The Limehouse Golem

A hub of art, of commerce, of politics, of travellers and migrants, of explorers and those running from their past, London has always been a focus for those seeking to make their fortune and fame or seeking to take the easy route, robbing and murdering others for what little they may possess, and by the fogbound Thames the Limehouse Golem haunts the docks by twilight and gaslight, so named by the gutter press only too happy to splash in the bloodied puddles.

Based on Peter Ackroyd’s 1994 novel Dan Leno and the Limehouse Golem, adapted by Kingsman‘s Jane Goldman and masterfully orchestrated by Painless┬ádirector Juan Carlos Medina, like From Hell and its hypothetical unmasking of Jack the Ripper, The Limehouse Golem is an alternate history set tying together three personages of note from that period, the political writer Karl Marx, the novelist George Gissing and the music hall performer Dan Leno, setting them against a fictional murder mystery.

The year is 1880 and West End darling of the music halls Elizabeth Cree (The Quiet Ones‘ Olivia Cooke) stands accused of murder, her reporter turned failed playwright husband John Cree (The Riot Club‘s Sam Reid) poisoned by the nightly draught which she prepares. She maintains her innocence, but despite his fluctuating moods and despondency there was no suicide note, all his papers burned.

That domestic incident a far cry from the slaughter performed by the Limehouse Golem, five dead already, that case is a poisoned chalice which has been handed to the unpopular Inspector John Kildare (The World’s End‘s Bill Nighy), his superiors anticipating that his failure to solve it will allow them to be rid of his inconvenient presence on the force and the unwholesome rumours which follow him.

An era before forensics, the house alive with reporters and gawkers who trample through the bloody footprints, the pale light seeping through the cracks in the curtains just enough to count the mutilated bodies, there is no connection or profile on these or the previous victims, men, women, young, old, Jew and Christian, but following the sparse leads takes Kildare to the house of John Cree, a prime suspect already dead.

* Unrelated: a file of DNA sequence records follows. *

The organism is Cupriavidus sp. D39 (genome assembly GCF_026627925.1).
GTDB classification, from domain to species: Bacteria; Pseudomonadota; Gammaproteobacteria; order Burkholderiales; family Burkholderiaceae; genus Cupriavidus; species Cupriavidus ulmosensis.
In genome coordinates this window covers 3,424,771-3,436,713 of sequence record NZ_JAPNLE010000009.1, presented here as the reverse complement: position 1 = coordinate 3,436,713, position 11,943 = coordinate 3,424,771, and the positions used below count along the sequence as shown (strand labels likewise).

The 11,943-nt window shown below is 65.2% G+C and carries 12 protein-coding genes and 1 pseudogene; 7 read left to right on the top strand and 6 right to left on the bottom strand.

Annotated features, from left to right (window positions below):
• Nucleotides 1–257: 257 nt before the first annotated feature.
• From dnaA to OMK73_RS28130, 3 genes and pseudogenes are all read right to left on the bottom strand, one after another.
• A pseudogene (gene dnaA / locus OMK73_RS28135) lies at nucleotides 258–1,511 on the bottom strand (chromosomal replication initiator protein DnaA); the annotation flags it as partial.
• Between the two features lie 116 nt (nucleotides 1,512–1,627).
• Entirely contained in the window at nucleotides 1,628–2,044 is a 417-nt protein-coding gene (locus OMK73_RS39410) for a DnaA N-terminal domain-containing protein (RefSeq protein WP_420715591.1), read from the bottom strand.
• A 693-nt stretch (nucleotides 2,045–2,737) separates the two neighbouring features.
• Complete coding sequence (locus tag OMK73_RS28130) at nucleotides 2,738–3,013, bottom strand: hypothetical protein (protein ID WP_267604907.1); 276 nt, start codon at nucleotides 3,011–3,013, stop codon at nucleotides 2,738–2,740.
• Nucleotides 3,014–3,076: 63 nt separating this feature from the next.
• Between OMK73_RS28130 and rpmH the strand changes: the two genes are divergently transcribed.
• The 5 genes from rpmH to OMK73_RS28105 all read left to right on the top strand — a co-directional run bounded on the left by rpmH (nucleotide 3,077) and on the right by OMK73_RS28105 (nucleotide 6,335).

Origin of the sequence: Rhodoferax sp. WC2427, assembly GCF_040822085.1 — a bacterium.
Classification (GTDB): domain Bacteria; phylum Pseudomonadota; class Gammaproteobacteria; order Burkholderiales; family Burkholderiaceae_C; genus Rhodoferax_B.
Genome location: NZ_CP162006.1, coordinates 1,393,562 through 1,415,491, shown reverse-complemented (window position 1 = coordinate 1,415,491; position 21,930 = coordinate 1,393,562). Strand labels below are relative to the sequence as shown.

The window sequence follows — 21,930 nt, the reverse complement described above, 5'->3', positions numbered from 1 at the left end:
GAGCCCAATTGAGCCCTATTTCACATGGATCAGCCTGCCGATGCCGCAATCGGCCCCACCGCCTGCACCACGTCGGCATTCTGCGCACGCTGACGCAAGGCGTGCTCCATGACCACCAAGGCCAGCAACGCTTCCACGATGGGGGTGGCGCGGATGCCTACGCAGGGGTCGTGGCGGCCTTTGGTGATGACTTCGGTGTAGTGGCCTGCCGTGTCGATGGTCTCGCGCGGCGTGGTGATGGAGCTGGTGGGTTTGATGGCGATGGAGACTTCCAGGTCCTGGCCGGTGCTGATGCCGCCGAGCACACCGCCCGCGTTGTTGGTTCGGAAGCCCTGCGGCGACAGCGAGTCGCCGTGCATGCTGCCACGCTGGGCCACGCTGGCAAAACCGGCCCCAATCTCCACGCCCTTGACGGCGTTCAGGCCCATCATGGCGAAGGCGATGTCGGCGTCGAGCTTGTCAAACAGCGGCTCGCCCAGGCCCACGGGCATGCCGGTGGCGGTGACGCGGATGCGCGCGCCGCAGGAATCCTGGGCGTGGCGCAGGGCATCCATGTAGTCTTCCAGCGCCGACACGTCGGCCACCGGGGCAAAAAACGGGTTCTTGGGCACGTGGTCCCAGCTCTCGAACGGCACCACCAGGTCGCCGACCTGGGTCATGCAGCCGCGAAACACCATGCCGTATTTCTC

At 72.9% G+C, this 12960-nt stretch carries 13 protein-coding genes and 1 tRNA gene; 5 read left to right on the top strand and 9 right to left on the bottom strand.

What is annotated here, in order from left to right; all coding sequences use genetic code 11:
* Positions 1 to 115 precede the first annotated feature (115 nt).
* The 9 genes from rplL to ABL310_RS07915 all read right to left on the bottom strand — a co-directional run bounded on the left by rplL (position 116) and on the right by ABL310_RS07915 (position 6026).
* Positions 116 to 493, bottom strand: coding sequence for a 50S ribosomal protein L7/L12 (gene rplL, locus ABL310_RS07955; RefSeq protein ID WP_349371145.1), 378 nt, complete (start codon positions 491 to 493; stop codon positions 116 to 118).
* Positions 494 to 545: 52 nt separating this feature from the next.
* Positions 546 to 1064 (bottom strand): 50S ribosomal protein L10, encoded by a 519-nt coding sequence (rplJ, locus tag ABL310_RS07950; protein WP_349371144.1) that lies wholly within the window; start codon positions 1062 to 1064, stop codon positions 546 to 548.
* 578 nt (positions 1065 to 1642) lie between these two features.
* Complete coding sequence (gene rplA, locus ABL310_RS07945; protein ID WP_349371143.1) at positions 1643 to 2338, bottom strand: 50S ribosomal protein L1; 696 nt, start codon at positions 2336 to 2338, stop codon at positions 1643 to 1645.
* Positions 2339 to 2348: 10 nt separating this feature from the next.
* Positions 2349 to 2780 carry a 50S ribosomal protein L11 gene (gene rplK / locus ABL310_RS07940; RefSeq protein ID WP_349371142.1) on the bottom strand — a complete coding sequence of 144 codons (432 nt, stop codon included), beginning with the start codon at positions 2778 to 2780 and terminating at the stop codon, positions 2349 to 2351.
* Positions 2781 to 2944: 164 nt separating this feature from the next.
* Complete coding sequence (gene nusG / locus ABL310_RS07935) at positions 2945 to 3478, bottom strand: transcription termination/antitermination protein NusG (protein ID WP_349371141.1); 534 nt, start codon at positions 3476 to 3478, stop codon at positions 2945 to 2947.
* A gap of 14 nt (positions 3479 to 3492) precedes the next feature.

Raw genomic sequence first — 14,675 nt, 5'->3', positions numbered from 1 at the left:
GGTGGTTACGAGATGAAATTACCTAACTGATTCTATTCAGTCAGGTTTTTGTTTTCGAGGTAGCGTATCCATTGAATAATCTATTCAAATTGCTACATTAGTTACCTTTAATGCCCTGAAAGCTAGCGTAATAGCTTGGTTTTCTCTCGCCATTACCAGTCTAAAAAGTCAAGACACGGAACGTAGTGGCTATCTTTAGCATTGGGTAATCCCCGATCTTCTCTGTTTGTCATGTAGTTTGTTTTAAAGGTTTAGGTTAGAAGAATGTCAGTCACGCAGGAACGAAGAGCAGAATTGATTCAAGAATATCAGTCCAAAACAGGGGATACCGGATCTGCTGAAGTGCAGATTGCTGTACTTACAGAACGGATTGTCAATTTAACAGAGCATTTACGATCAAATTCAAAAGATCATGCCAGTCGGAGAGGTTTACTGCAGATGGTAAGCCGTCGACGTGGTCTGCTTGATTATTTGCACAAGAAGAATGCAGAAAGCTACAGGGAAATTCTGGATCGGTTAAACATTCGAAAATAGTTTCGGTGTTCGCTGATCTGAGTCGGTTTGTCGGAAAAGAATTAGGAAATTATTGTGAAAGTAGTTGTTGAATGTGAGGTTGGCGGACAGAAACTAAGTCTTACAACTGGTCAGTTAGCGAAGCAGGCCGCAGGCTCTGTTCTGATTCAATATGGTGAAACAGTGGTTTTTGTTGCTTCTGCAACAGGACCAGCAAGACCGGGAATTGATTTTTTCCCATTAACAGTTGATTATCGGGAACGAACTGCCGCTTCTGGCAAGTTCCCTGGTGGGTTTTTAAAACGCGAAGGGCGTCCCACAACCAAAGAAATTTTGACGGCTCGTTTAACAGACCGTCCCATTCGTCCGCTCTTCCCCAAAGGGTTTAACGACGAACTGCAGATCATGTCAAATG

Set almost ten years before Sherlock Holmes first arrived in print, the approach of Inspector Kildare is methodical and impartial (“It’s not my place to have an opinion, I just follow the threads”) and with tall ships on the river and Big Ben under the moonlit fog London lends itself well to this, but the structure of the plot owes as much to modern fiction, a serial killer whose modus operandi and chronicling of their crimes in a defaced library book speaks more of Seven.

Contrasting the grim reality of the streets is the life, light and colour of the music hall where Lizzie learned to be a star and Dan (Jupiter Ascending‘s Douglas Booth) performs his drag act of a beaten woman’s revenge on her husband, but with a cast-off dress connecting him to one of the victims he is also a suspect, and with the theatre awash with rivalry and jealousy every witness has advantage to push in their testimony.

The audience coming midway to the investigation as does Kildare, Nighy is reliably dour as he pieces the jigsaw together even as the expected tropes are ticked off from opium dens to orphaned urchins in a film which requires the viewer to pay constant attention without accepting anything at face value, and while Daniel Mays’ Constable George Flood is underused in a strictly supporting role begging for expansion the ensemble are perfectly cast in what is a worthy addition to the roster for those who enjoy Holmes, Ripper Street and their sinister ilk.

The Limehouse Golem is currently on general release

Comments

comments

Show Buttons
Hide Buttons